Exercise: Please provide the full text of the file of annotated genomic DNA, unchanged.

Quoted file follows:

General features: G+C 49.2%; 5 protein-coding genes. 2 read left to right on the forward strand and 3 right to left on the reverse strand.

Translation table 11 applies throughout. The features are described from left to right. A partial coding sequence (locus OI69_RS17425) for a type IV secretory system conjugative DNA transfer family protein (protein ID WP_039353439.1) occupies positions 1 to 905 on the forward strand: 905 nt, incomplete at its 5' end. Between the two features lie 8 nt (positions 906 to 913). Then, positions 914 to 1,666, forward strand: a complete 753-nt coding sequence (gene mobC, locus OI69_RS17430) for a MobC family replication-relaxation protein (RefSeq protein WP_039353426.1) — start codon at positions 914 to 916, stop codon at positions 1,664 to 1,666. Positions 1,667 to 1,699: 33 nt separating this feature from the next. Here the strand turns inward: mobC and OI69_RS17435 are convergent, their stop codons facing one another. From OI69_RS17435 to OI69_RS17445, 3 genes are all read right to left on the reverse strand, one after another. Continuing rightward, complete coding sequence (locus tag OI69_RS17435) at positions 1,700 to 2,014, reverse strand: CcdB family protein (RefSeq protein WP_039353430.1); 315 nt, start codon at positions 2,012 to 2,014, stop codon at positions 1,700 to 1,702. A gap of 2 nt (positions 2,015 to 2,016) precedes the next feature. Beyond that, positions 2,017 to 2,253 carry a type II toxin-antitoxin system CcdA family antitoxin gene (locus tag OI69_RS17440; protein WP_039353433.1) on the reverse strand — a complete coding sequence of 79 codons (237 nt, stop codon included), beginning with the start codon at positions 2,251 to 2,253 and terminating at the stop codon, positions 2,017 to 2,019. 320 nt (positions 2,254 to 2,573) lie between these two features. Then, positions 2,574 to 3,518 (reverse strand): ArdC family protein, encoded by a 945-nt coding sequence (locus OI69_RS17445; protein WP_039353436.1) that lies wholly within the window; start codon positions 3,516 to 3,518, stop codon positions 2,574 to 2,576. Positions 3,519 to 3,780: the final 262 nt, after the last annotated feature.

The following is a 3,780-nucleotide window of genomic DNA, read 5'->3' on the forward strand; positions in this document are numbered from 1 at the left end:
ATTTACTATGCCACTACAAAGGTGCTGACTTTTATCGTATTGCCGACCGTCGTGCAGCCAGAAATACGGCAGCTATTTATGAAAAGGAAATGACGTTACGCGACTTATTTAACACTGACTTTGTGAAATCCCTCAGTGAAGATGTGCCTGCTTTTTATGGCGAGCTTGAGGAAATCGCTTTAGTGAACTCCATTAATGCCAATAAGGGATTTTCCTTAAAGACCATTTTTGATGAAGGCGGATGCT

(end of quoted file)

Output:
General features: G+C 49.2%; 5 protein-coding genes. 2 read left to right on the forward strand and 3 right to left on the reverse strand.

Translation table 11 applies throughout. The features are described from left to right. A partial coding sequence (locus OI69_RS17425) for a type IV secretory system conjugative DNA transfer family protein (protein ID WP_039353439.1) occupies positions 1 to 905 on the forward strand: 905 nt, incomplete at its 5' end. Between the two features lie 8 nt (positions 906 to 913). Then, positions 914 to 1,666, forward strand: a complete 753-nt coding sequence (gene mobC, locus OI69_RS17430) for a MobC family replication-relaxation protein (RefSeq protein WP_039353426.1) — start codon at positions 914 to 916, stop codon at positions 1,664 to 1,666. Positions 1,667 to 1,699: 33 nt separating this feature from the next. Here the strand turns inward: mobC and OI69_RS17435 are convergent, their stop codons facing one another. From OI69_RS17435 to OI69_RS17445, 3 genes are all read right to left on the reverse strand, one after another. Continuing rightward, complete coding sequence (locus tag OI69_RS17435) at positions 1,700 to 2,014, reverse strand: CcdB family protein (RefSeq protein WP_039353430.1); 315 nt, start codon at positions 2,012 to 2,014, stop codon at positions 1,700 to 1,702. A gap of 2 nt (positions 2,015 to 2,016) precedes the next feature. Beyond that, positions 2,017 to 2,253 carry a type II toxin-antitoxin system CcdA family antitoxin gene (locus tag OI69_RS17440; protein WP_039353433.1) on the reverse strand — a complete coding sequence of 79 codons (237 nt, stop codon included), beginning with the start codon at positions 2,251 to 2,253 and terminating at the stop codon, positions 2,017 to 2,019. 320 nt (positions 2,254 to 2,573) lie between these two features. Then, positions 2,574 to 3,518 (reverse strand): ArdC family protein, encoded by a 945-nt coding sequence (locus OI69_RS17445; protein WP_039353436.1) that lies wholly within the window; start codon positions 3,516 to 3,518, stop codon positions 2,574 to 2,576. Positions 3,519 to 3,780: the final 262 nt, after the last annotated feature.

The following is a 3,780-nucleotide window of genomic DNA, read 5'->3' on the forward strand; positions in this document are numbered from 1 at the left end:
ATTTACTATGCCACTACAAAGGTGCTGACTTTTATCGTATTGCCGACCGTCGTGCAGCCAGAAATACGGCAGCTATTTATGAAAAGGAAATGACGTTACGCGACTTATTTAACACTGACTTTGTGAAATCCCTCAGTGAAGATGTGCCTGCTTTTTATGGCGAGCTTGAGGAAATCGCTTTAGTGAACTCCATTAATGCCAATAAGGGATTTTCCTTAAAGACCATTTTTGATGAAGGCGGATGCT